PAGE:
Nick Clegg: the five books that have most influenced my politicial views

Liberal Democrat Voice has asked both leadership candidates to list the five books that have most influenced their political views, along with an explanation for their choice. Chris Huhne’s piece will appear later today.

I was lucky enough to grow up in a home filled with books. They’re a huge part of my life and shaped so much of how I think and feel. But if I’m honest, the biggest political influence in my life wasn’t Mill, Rawls or Berlin, however much I respect and admire them. I became a liberal not in a library, but over the dinner table, in the car, in the park – in conversation with my mum.

My mum spent her early childhood in a prisoner of war camp. Her stories, and those of my father’s mother, who fled the Russian revolution, formed in me an understanding even as a tiny child that freedom matters. And I hope I’ve inherited some of my mum’s unerring compassion, her ability to see potential in everyone, her despair at the class system, and her total belief in justice.

But top of my booklist are:

J. M. Coetzee: Life and Times of Michael K
Coetzee, in my view, is one of the greatest – if also most harrowing – of writers alive today. This book is an unsentimental look at how one individual shunned the violence and politics of a society in turmoil, and kept his dignity throughout.

Jean Rhys: Wide Sargasso Sea
One of the most powerful books I have ever read. Though short, it casts an uncompromising light on gender inequality and the long road towards the emancipation of women. Her rewriting of the mad Mrs Rochester is one of the great radical subversions in British literature.
 
J.S.Mill: On Liberty
For me, Mill’s the cornerstone of a remarkable tradition of liberal British political thought. There are lots of seminal texts for liberals, all of which have been important to me – Rawls’ A Theory of Justice, and Berlin’s Two Concepts of Liberty for starters. But Mill pips them to the post.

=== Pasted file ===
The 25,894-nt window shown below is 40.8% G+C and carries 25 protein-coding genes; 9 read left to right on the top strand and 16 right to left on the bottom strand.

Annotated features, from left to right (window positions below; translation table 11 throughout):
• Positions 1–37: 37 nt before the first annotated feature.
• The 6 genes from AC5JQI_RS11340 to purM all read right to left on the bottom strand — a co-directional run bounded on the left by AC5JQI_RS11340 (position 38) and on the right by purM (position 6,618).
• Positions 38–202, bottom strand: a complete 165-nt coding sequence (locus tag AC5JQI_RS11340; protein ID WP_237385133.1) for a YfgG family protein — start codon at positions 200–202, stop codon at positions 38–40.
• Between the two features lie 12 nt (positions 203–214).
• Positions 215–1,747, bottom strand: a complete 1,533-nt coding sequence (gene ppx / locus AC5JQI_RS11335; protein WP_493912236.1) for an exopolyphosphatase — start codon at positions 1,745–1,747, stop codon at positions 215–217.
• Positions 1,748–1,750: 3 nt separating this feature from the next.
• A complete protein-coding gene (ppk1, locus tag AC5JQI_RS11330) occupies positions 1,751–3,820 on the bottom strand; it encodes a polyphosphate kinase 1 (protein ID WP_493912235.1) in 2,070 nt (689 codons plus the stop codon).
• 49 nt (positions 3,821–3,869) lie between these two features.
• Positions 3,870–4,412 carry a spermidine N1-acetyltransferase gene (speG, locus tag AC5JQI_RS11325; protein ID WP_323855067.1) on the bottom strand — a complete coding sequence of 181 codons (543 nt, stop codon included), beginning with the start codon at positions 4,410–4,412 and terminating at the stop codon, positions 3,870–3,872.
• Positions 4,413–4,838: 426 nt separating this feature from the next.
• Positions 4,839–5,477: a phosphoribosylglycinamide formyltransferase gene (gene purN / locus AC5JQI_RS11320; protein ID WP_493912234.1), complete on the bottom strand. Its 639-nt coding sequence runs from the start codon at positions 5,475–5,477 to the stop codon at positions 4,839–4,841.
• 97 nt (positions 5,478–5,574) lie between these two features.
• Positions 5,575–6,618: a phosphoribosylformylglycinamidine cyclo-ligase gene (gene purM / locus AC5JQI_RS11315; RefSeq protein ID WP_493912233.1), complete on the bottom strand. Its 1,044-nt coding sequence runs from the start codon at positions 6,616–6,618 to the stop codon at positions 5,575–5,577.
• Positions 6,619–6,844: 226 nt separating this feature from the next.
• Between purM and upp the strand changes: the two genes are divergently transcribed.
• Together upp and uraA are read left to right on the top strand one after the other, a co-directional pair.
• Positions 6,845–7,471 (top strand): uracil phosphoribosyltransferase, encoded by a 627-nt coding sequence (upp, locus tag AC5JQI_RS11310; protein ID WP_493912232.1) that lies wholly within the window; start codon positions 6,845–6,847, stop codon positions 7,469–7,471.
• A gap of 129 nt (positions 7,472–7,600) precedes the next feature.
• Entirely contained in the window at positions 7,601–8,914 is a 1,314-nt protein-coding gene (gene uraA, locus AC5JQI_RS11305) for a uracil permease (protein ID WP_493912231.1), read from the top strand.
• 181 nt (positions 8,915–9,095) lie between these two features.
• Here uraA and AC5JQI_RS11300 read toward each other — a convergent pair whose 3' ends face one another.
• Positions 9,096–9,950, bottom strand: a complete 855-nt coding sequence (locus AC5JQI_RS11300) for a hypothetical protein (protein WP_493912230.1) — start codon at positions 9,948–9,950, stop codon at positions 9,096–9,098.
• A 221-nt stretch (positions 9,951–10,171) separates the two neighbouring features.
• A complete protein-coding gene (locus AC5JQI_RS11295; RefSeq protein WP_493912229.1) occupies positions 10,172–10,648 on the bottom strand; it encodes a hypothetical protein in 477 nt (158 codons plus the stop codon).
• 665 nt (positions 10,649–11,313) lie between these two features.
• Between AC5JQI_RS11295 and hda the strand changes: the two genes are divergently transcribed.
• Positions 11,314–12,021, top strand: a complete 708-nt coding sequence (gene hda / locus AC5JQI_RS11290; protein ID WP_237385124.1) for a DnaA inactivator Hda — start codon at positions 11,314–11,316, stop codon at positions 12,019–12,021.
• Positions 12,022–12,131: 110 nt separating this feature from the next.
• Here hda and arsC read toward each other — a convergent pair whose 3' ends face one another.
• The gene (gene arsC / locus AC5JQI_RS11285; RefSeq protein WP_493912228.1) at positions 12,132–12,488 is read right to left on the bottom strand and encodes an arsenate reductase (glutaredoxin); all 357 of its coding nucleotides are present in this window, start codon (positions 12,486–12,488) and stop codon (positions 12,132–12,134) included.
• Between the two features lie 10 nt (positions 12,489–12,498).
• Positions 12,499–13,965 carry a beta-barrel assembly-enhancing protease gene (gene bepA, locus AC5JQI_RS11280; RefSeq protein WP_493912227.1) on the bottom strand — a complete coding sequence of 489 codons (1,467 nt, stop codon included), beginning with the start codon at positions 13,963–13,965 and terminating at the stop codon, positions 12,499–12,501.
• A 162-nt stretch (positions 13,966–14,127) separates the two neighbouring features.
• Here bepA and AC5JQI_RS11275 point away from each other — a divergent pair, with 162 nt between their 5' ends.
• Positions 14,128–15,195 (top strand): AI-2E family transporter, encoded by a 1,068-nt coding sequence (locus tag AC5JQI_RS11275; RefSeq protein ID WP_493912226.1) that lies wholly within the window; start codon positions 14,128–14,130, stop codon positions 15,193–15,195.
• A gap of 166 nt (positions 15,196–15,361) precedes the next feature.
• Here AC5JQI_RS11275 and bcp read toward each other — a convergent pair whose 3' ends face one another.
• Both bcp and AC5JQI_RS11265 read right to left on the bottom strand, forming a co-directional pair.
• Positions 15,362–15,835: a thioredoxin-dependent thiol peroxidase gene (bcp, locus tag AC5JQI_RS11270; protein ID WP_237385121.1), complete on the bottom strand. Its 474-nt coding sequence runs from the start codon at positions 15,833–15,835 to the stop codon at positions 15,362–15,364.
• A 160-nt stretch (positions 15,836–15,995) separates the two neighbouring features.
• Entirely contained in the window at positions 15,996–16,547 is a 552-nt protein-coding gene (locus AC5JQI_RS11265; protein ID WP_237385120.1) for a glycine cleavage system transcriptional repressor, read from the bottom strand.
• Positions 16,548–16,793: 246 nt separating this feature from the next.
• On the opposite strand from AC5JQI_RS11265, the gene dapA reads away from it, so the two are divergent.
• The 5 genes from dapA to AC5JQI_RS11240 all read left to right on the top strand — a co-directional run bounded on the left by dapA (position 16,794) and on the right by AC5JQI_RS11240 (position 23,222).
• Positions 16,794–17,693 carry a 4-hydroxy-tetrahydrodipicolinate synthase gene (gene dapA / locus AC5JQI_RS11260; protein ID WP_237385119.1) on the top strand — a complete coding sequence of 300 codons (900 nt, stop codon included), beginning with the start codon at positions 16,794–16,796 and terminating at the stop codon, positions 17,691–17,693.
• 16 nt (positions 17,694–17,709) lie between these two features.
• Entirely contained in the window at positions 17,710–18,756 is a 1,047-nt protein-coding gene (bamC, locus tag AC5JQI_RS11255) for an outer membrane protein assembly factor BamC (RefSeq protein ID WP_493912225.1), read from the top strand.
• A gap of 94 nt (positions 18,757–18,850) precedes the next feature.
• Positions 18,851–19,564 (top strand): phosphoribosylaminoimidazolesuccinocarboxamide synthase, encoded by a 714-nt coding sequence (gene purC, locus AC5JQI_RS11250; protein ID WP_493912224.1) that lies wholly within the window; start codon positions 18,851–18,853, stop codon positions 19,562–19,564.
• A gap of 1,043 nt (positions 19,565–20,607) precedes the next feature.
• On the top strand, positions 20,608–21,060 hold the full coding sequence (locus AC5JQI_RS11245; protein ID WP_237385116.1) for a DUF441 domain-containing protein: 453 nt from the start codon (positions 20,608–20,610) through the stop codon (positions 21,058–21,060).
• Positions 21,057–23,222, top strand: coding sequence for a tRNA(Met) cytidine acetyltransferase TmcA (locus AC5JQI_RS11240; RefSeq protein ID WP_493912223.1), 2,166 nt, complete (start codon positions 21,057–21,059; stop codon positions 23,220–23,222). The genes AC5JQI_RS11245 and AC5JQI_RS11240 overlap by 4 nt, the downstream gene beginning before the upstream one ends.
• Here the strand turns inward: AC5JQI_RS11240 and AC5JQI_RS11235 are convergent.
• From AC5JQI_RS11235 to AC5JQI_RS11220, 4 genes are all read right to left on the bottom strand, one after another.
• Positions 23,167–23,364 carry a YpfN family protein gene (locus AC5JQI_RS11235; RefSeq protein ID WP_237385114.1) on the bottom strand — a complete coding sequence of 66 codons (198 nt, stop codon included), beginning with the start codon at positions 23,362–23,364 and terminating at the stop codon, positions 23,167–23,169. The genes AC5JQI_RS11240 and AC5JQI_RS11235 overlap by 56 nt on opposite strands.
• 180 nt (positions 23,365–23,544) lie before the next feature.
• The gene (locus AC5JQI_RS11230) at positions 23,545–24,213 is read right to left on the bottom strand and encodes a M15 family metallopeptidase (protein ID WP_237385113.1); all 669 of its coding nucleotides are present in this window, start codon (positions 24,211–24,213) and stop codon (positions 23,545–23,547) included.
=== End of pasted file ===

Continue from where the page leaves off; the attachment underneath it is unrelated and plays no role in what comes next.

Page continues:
George Orwell: Animal Farm
There’s no more powerful exhortation of the way the best intentions can be corrupted by tyranny than Animal Farm. Orwell was a powerful visionary, and I also find myself referring to 1984 in my work on the surveillance state far more than I wish I needed to.

Carl Sagan: Pale Blue Dot
I can do no better than quote Sagan, in his response to that picture of the tiny vulnerable world, as seen from outer space. “It underscores our responsibility to deal more kindly with one another, and to preserve and cherish the pale blue dot, the only home we’ve ever known.”

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This entry was posted in Books and Leadership Election.
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4 Comments

  • Barchart please!

  • I really like Nick’s intro – it’s beautifully written.

  • Mike Hanlon 28th Nov '07 - 7:31pm

    How cheesy … gender inequality, civil liberties, the planet. Tick those policy boxes!

    Shame we couldn’t have had an answer from Nick himself, rather than some PR wonk.

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